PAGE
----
In December 2022, a new positive duty was introduced under the Sex Discrimination Act 1984 (Cth) (Act). Organisations and businesses now have a legal obligation to take proactive and meaningful action to prevent and eliminate, as far as possible, unlawful behaviour including:
- Discrimination on the grounds of gender in a work context;
- Sexual harassment in connection with work;
- Gender-based harassment in connection with work;
- Conduct creating a workplace environment that is hostile on the grounds of sex; and
- Related acts of victimisation.
These changes require businesses and organisations to take proactive measures in reducing the risk of sexual harassment in the workplace and other unlawful behaviour, rather than just responding only after the incident occurs.
General Guidance and Standards
The Australian Human Rights Commission (AHRC) has released practical guidance to help businesses and organisations comply with the new positive duty. A summary of this guidance is provided below, but to read the full guidelines, please click here.
In their guidance, the AHRC provide a framework to help businesses determine the practical actions or changes required to satisfy their positive duty obligations.
This framework is categorised by seven ‘Standards’ based on research regarding the causes of relevant unlawful conduct and what is required to prevent it from happening. Each Standard is supported by ‘Guiding Principles’ which provide a comprehensive framework for prevention and response. Individual businesses can then tailor these Standards and Guiding Principles to suit their own workforces and assist with satisfying the positive duty.
The seven Standards are categorised as:
- Risk Management;
- Reporting and Response; and
- Monitoring, Evaluation and Transparency.
The AHRC expects all organisations and businesses to have measures in place to address each of the seven Standards. This will look different for every business.
In determining whether an organisation or business has satisfied its positive duty by taking ‘reasonable and proportionate measures’, the Act requires the AHRC and the courts to consider:
- The size, nature and circumstances of the organisation or business;
- The resources of the organisation or business;
- The practicability and the cost of measures; and
- Any other relevant matter.
The scope of this last consideration exemplifies the flexibility offered to the courts to make their assessment under the Act. The factors the Courts may consider include:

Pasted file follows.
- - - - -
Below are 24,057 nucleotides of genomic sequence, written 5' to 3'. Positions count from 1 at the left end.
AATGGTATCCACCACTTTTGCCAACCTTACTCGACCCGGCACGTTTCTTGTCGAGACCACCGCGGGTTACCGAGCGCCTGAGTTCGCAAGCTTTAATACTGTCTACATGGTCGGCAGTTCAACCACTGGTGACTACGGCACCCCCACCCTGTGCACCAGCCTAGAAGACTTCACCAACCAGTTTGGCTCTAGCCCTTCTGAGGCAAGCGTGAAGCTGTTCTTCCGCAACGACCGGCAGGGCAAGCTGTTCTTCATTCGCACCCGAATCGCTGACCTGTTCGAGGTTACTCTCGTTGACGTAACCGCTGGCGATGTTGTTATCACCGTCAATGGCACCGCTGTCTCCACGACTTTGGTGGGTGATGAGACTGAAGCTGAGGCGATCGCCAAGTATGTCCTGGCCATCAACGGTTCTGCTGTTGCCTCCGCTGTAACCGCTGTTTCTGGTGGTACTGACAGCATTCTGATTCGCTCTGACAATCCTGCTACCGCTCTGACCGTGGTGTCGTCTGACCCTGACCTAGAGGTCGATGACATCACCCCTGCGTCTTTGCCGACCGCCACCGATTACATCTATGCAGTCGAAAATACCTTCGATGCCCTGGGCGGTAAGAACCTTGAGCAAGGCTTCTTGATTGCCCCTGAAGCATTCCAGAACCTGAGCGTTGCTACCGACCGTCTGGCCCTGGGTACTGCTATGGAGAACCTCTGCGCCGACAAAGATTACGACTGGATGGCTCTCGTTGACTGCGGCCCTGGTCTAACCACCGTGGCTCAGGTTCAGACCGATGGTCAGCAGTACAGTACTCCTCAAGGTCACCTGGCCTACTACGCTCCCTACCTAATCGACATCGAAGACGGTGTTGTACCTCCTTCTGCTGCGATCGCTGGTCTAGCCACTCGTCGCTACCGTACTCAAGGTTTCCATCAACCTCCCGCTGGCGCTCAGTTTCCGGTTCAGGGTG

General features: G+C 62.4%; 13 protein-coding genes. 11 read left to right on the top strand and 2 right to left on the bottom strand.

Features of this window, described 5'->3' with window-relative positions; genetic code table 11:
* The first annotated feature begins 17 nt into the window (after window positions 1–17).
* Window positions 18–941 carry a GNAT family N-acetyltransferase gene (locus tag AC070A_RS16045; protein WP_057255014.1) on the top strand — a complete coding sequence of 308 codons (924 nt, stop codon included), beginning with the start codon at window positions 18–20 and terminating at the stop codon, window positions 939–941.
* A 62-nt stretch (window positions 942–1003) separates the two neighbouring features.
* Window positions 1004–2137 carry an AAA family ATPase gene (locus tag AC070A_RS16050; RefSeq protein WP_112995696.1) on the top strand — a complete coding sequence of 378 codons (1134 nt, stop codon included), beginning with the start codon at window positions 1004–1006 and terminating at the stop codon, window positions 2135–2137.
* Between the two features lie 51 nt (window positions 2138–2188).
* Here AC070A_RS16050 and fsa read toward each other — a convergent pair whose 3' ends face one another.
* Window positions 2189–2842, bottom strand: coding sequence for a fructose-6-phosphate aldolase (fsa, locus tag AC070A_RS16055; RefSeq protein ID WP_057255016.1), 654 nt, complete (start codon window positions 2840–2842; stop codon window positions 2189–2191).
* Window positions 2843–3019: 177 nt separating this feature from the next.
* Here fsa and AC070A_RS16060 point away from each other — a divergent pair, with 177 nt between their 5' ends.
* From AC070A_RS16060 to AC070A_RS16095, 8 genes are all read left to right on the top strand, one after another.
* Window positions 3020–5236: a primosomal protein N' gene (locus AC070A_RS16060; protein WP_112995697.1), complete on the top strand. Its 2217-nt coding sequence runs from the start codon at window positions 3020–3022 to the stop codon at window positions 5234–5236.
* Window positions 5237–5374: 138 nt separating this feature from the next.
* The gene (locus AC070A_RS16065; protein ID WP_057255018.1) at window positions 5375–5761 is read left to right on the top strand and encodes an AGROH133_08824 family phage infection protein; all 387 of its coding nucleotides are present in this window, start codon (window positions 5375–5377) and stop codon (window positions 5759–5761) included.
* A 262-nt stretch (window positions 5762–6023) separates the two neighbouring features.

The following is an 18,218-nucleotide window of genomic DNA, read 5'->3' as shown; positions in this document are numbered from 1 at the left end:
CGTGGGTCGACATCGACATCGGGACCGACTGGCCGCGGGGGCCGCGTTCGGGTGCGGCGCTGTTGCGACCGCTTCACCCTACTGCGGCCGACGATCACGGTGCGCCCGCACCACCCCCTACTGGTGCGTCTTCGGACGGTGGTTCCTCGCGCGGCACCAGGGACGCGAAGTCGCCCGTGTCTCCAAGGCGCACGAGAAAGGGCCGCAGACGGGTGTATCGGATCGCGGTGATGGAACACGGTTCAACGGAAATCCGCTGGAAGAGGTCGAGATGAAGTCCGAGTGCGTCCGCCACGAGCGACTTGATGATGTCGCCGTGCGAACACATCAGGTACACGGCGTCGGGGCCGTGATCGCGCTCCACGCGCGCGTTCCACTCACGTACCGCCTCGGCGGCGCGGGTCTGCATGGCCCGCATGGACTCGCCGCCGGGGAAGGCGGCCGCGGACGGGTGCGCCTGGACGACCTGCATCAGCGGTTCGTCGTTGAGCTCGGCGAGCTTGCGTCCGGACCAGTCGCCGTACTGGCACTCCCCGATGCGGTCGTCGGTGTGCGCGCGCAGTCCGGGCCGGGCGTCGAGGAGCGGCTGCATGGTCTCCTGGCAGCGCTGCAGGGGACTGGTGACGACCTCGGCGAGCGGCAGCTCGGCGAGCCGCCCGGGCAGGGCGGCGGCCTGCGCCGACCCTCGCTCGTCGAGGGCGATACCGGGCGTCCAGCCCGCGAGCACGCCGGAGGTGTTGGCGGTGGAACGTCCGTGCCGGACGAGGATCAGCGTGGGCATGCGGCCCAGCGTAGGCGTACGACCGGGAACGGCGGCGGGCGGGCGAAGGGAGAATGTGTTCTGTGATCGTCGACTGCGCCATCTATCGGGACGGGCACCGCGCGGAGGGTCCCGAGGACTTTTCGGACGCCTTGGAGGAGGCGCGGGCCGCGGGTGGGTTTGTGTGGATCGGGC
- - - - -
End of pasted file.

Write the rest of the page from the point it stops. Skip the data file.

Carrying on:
- the culture of a workplace;
- levels of worker supervision;
- working hours;
- geographical location, and
- other relevant laws.
How Will This Affect Your Business?
Every business regardless of size or structure must comply with the positive duty under the Act to eliminate sexual harassment.
Some immediate actions you could take include:
- Undertake a formal audit or risk assessment to understand possible areas of weakness or exposure points that increase the risk of sexual harassment.
- Create action plans to confront these areas. This could include a review and update of policies or face-to-face training with employees.
- Review your complaints/grievance process so you are prepared if any reports of sexual harassment arise.
- Communicate with your employees to ensure they are aware of their avenues if they feel unsafe or want to speak up about sexual misconduct. Encouraging a safe space in the workplace to talk about these incidences is vital to ensure they do not escalate.
This new positive duty places an obligation on businesses and organisations to take responsibility for creating an inclusive culture that is free from discrimination and harassment. It also acts as a timely reminder to review and reflect on your own workplace culture generally. If you would like us to assist you in taking the next steps in developing your positive workplace culture, please do not hesitate to contact Daniel Morgan (0412425508, email@example.com) and the M+E Workplace & Conduct team for personalised legal advice today.